Rapid detection of health problems is often crucial to the successful management of what is uncovered. A new app that has been developed at King’s College London hopes to better identify women who are at risk of giving birth prematurely.
Across the world, it’s believed that 15 million babies are born preterm each year. Of these, over 1 million die of complications linked to their prematurity.
The app considers a number of factors to determine the risk of giving birth prematurely, including a history of preterm births or late miscarriages, the length of the cervix and the level of fetal fibronectin (a biomarker found in vaginal fluid).
The app uses an algorithm that mixes the gestation of previous pregnancies with both the length of the cervix and the amount of fetal fibronectin to determine a risk level. By using these measures, the app is able to detect high risk women before they showed any symptoms.
The results were published in the journal Ultrasound in Obstetrics & Gynecology, and showed that the app performed well as a predictive tool. It was especially effective when compared to each element of the test (the previous pregnancy, cervical length and fetal fibronectin) when taken in isolation.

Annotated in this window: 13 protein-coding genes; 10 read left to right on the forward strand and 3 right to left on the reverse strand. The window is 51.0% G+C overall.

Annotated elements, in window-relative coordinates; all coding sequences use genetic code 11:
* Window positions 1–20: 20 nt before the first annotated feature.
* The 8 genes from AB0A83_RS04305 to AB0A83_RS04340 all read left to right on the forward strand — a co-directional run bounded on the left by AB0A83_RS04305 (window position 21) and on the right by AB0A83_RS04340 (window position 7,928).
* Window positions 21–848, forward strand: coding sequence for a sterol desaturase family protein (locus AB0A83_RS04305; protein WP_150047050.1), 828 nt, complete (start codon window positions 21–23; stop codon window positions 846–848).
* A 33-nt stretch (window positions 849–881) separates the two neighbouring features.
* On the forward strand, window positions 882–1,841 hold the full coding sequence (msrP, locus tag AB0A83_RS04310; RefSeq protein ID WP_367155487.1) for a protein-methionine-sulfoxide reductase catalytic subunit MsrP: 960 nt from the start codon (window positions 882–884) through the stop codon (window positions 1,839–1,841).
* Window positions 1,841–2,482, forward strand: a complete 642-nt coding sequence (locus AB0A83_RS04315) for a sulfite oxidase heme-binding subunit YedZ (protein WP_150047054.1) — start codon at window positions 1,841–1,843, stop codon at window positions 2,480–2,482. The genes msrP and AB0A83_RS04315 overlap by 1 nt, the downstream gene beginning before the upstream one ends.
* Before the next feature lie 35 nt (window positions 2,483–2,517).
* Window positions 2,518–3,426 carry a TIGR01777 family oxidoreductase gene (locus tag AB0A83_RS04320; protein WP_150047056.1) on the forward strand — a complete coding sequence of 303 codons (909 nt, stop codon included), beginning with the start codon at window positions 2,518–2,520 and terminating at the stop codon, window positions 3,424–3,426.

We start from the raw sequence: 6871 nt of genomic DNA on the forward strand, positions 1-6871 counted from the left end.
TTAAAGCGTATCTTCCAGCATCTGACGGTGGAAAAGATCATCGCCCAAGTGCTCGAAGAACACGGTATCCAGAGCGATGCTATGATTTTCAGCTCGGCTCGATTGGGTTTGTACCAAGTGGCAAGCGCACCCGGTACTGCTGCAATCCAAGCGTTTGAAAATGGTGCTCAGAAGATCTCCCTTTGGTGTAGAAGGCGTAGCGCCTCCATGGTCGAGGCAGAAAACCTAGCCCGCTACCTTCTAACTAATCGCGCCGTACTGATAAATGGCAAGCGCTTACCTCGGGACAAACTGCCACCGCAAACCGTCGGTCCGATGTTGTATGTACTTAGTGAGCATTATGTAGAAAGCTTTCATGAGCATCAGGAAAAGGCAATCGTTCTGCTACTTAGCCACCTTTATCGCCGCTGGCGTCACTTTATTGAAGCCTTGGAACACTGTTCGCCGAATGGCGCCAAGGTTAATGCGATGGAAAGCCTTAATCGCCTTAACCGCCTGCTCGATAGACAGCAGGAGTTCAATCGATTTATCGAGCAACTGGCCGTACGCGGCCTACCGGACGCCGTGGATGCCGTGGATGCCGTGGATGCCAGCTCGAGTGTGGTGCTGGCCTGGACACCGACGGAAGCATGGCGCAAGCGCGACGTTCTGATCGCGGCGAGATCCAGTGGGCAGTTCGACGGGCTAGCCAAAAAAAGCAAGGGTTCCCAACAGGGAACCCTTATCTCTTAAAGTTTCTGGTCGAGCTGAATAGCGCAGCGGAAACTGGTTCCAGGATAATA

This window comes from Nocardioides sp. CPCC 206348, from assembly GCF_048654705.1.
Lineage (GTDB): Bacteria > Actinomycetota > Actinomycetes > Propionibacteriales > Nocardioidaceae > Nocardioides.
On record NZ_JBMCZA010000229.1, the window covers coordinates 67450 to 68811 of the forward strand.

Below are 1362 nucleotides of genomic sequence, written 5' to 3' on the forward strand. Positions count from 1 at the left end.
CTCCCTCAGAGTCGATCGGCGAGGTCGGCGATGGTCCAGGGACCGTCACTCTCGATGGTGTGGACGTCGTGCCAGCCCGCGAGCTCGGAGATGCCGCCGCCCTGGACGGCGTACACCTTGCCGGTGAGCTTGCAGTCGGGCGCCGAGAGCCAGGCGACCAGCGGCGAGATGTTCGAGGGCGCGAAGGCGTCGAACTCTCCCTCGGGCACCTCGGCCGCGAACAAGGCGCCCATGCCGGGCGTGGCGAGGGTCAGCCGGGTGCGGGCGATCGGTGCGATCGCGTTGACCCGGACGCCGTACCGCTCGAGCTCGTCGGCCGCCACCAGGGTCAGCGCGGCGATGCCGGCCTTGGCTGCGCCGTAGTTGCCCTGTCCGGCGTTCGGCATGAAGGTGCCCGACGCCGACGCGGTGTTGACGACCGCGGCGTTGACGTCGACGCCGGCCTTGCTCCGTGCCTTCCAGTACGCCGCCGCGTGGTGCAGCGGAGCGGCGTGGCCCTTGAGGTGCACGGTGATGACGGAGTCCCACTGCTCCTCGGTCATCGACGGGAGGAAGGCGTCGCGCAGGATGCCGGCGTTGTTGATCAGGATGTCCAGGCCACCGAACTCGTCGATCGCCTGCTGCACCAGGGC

The team hope that the app will prove to be valuable for clinicians wishing to improve their ability to manage the risk of premature delivery and to enable them to tailor management decisions accordingly.
Before that’s possible however, more work will be needed to evaluate the model and app in a clinical setting to test whether it actually has a positive impact on the pregnancy outcome of high risk women.
Professor Andrew Shennan, lead author who is Professor of Obstetrics at King’s College London and consultant obstetrician at Guy’s and St Thomas’ NHS Foundation Trust, said:
“Despite advances in prenatal care the rate of preterm birth has never been higher in recent years, including in the US and UK, so doctors need reliable ways of predicting whether a woman is at risk of giving birth early. It can be difficult to accurately assess a woman’s risk, given that many women who show symptoms of preterm labour do not go on to deliver early.
“The more accurately we can predict her risk, the better we can manage a woman’s pregnancy to ensure the safest possible birth for her and her baby, only intervening when necessary to admit these ‘higher risk’ women to hospital, prescribe steroids or offer other treatments to try to prevent an early birth.”
The QUiPP app is currently available from the Apple store.
QUiPP is available to download for free from the Apple store.